The Scottish Government was pursuing a zero covid policy last summer when it was derailed by HMG, the wider Tory party and various unionist groups unleashing the dogs of hell at the mere suggestion of restricting travel around the UK after Boris gave his "there's no border" bullshite rant in the House of Commons. The whole of mainland GB is in lockdown just now, a zero covid strategy would have meant we almost certainly could not have travelled abroad (or out of Scotland if only Scotland was pursuing the policy) but would have been able to travel freely in Scotland (or the whole UK), tourism would be open for people that live here, hospitality would have been open more or less continuously since late summer and above all else we'd still be skiing here instead of the season having crashed to a halt on 4th January!

New Zealand had a more or less normal ski season and while overseas visitors couldn't come, NZ residents couldn't travel elsewhere either and it was a very decent season commercially for the snowsports areas. Even under level 4 restrictions with skiers limited to the immediate local authority the Scottish areas would have traded viably this season, instead they are staring down the barrel of impending disaster.
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India appears to have reached, or be reaching, herd immunity status. Therefore they are unlikely to have any issues with foreign tourists visiting Gulmarg, in fact they appear to be dropping most restrictions on the 1st of Feb (don't know about travel) so may be possible to visit this year if you can find a flight
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>Impact on number of people requiring hospitalisation. If almost everyone is vaccinated and the data is correct then we will see a massive decrease in the number of infections, the number of people requiring hospitalisation and the death rate.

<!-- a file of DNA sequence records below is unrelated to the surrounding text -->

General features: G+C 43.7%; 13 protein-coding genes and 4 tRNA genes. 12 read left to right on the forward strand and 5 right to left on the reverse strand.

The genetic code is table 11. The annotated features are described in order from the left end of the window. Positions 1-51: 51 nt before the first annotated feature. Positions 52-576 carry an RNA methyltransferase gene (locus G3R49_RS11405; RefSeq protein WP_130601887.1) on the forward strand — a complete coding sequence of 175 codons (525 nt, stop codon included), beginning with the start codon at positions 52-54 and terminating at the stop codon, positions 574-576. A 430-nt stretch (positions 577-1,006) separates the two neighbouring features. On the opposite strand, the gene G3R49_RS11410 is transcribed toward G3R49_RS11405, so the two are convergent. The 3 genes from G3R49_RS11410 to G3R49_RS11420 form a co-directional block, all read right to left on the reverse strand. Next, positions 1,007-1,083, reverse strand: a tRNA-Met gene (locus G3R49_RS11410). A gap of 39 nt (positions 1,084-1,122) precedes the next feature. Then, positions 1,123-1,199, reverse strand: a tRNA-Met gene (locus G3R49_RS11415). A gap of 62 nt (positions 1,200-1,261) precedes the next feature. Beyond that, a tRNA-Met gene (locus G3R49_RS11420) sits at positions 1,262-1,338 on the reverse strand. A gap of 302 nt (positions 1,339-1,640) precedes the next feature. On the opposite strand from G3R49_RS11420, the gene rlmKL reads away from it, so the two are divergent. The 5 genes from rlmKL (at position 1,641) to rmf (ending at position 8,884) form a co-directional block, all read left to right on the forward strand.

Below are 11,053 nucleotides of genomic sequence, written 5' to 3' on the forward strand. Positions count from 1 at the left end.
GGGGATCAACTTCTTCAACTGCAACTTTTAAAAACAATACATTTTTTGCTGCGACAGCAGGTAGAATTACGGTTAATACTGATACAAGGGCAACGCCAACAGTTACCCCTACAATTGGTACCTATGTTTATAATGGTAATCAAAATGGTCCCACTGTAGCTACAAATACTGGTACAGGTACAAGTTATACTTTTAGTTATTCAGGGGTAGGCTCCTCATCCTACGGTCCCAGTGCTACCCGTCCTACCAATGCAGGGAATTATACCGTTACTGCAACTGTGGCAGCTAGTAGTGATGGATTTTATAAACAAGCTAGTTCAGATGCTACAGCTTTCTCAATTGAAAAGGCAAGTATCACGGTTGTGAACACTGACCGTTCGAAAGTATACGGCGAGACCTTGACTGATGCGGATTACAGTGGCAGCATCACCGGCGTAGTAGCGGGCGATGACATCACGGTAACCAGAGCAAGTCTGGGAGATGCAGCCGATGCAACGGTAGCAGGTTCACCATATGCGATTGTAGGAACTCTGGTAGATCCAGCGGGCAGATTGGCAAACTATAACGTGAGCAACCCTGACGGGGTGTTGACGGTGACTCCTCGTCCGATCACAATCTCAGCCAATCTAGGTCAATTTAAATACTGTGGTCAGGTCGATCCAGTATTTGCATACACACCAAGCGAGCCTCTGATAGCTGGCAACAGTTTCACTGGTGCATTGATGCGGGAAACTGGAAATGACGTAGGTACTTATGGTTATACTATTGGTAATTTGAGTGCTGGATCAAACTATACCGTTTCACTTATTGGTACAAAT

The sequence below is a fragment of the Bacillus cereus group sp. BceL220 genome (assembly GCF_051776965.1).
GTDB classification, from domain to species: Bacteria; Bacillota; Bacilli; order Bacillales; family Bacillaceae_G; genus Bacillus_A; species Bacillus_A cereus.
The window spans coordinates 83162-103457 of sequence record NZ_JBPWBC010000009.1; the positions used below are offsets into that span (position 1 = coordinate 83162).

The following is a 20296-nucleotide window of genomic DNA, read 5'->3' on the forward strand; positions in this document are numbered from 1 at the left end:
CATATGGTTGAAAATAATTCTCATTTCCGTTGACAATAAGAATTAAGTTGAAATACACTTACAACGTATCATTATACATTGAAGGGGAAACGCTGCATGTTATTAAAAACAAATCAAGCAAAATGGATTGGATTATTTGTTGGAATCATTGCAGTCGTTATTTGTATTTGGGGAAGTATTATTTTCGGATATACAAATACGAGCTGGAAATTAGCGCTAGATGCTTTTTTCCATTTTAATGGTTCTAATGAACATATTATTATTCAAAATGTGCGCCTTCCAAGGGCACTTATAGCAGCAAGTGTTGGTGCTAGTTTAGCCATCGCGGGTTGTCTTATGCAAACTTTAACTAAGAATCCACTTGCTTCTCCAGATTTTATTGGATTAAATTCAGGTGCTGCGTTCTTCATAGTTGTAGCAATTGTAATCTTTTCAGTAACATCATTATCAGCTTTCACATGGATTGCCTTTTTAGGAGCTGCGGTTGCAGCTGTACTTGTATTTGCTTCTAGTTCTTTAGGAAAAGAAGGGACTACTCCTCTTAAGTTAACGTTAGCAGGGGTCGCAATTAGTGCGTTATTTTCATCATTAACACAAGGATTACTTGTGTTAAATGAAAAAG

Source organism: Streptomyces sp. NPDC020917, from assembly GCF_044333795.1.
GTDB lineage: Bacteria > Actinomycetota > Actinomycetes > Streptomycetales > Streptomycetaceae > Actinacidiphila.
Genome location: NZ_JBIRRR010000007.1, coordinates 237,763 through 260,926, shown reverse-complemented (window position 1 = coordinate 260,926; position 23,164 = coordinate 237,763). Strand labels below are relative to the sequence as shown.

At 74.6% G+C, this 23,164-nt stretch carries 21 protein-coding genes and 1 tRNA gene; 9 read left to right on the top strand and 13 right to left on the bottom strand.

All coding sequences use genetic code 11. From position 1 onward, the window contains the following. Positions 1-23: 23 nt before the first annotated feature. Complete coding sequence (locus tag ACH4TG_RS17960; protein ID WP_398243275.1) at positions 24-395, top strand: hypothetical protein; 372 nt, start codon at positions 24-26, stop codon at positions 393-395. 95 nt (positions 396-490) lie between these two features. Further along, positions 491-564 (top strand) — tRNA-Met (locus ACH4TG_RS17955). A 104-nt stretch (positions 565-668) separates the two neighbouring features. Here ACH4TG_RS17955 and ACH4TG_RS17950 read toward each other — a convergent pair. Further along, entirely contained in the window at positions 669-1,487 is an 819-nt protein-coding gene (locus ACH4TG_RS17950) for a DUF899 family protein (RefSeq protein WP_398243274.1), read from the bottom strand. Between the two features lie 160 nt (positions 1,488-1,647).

Not sure reduction of infectious cases or infections has been fully proven yet. But infections are less severe, so home treatment rather than hospitals.
Hence the advice remains to keep to the basics and not mix with others outside bubble.
Continue to assume everyone else is, and I am, infectious.
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The SNP has made a cock-up of its virus response, and no diversionary blaming of the English (who subsidise the Scots to the tune of nearly £2k per annum per every man, woman and child) will get away from that. Saint Nicola has done nothing substantially different to the UK government - but the Scottish meeja seldom put her on the spot. Scotland has the worst rate of care home deaths in the UK, and one of the worst overall rates of covid death in Europe, despite having a population density only one sixth that of England. Scotland is currently falling behind the other home countries in rolling out the vaccine, which is made in England and Wales (having been invented by an English university and part-funded by the UK government).

The new vaccine factory in Livingstone was funded by the UK government (89% of UK taxes are contributed by the English), as is the furlough scheme - but the supine Scottish mejeea gloss over that. My family, who are 100% Scottish and still live north of the border, unlike me, say nobody dares speak up in case the cybernats target them. Scotland is a great country, let down by a culture of victimhood which is milked by some hate-mongering nationalists.

Oh, and trying to compare a densely populated country like the UK, a great trading nation at the crossroads of the world, with isolated places such as OZ or NZ is ludicrous.
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@haggishunter, Forget your independence propaganda that the SNP tried to do everything right and the rest of the world got it wrong, and trying to blame Boris for everything.

You cannot compare any small part of the UK with NZ. They only had a handful of cases, all returning Nationals, all traceable to specific flights.
With the exception of Australians, 99% of NZ tourism is via Cruise ships, which were quickly and easily banned from docking.

Even Iceland, who identified 3 cases very early on, (all from Ischgl) struggled to control the virus, locked down and still had a second wave in late summer.

The idea that Scotland could close it's borders and operate a zero Covid policy is dreamland.